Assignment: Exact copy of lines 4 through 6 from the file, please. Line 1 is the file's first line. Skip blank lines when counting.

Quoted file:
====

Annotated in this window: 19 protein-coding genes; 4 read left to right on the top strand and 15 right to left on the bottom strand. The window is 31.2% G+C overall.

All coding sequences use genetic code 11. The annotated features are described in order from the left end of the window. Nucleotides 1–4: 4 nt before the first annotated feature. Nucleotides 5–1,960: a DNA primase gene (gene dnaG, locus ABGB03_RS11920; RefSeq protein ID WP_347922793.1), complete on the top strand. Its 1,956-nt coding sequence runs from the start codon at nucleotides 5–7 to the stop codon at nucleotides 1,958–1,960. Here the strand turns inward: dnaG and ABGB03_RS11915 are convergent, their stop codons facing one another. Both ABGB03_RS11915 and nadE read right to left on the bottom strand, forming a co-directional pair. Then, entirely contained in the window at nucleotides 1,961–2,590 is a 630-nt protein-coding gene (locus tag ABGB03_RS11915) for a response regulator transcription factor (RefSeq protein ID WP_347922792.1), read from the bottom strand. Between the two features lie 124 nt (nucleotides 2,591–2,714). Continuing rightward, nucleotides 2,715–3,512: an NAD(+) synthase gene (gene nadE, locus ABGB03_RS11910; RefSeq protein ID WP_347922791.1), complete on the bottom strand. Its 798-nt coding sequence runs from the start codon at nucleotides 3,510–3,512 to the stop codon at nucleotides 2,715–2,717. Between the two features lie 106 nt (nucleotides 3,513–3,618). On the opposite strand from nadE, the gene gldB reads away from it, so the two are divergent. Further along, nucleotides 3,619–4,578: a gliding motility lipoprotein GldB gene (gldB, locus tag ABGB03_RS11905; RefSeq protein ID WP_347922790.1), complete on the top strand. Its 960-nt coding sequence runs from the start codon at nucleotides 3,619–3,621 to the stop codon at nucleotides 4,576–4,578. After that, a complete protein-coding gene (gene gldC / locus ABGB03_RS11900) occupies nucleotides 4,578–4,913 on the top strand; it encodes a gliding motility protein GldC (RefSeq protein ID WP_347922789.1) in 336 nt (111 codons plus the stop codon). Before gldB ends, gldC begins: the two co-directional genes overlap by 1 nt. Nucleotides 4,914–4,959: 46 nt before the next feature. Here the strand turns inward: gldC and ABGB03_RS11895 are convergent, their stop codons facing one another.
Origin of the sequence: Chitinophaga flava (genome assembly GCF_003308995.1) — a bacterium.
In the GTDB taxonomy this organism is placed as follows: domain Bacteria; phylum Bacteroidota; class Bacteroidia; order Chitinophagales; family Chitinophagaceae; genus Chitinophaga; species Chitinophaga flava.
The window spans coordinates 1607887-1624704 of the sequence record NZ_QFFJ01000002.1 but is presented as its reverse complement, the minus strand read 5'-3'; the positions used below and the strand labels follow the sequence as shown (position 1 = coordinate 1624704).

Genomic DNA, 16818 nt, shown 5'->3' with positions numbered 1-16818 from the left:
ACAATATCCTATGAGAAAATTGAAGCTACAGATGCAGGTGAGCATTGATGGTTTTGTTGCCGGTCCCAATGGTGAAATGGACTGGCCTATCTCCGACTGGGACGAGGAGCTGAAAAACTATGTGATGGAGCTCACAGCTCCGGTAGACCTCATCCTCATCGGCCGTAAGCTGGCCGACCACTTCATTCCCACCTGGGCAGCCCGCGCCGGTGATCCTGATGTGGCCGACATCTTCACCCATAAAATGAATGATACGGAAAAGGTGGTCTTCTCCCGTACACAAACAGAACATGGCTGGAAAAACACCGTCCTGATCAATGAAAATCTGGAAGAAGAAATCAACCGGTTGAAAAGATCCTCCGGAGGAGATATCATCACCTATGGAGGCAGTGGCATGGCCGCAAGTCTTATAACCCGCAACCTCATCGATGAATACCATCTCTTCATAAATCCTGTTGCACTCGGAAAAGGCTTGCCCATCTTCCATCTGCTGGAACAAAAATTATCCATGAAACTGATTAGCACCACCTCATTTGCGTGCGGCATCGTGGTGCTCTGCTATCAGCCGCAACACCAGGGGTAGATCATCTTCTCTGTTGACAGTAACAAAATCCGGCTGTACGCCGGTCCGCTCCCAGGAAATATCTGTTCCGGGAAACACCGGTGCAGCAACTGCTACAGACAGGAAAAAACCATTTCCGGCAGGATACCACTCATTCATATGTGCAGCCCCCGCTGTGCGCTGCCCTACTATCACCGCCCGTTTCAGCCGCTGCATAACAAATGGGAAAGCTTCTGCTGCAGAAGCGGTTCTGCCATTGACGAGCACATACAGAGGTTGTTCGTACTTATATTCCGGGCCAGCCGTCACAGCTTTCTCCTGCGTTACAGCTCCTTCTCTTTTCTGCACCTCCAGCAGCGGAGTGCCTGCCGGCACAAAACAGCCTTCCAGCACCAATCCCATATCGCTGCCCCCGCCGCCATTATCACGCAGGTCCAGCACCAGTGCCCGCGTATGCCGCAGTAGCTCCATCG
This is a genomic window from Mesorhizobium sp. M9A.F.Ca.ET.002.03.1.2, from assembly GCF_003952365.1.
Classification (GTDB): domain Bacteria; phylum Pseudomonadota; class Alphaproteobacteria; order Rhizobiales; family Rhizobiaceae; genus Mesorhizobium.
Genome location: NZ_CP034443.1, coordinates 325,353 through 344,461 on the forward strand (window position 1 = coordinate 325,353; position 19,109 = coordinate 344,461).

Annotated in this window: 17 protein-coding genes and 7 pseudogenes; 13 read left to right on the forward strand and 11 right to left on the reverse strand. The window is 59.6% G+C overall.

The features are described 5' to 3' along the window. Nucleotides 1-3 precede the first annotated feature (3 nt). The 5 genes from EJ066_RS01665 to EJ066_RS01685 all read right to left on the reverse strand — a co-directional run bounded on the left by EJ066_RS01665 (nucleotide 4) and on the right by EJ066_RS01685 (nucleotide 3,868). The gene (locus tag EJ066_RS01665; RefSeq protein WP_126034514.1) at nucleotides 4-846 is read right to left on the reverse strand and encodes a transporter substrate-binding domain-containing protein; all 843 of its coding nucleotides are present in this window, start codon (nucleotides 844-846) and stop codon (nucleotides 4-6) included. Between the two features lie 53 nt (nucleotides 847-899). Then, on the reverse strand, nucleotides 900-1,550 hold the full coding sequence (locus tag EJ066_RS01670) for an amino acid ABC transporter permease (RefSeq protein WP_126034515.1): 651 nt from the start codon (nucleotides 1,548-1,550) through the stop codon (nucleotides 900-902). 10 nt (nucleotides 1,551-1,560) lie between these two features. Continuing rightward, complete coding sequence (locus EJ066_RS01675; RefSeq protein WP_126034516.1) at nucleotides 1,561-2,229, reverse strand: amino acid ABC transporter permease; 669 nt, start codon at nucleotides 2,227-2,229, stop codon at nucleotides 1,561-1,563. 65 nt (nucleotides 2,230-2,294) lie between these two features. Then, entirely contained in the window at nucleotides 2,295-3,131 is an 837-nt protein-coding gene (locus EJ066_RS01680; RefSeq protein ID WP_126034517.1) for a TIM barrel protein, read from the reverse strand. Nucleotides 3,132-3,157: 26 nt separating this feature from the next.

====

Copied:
In the GTDB taxonomy this organism is placed as follows: domain Bacteria; phylum Bacteroidota; class Bacteroidia; order Chitinophagales; family Chitinophagaceae; genus Chitinophaga; species Chitinophaga flava.
The window spans coordinates 1607887-1624704 of the sequence record NZ_QFFJ01000002.1 but is presented as its reverse complement, the minus strand read 5'-3'; the positions used below and the strand labels follow the sequence as shown (position 1 = coordinate 1624704).

Genomic DNA, 16818 nt, shown 5'->3' with positions numbered 1-16818 from the left: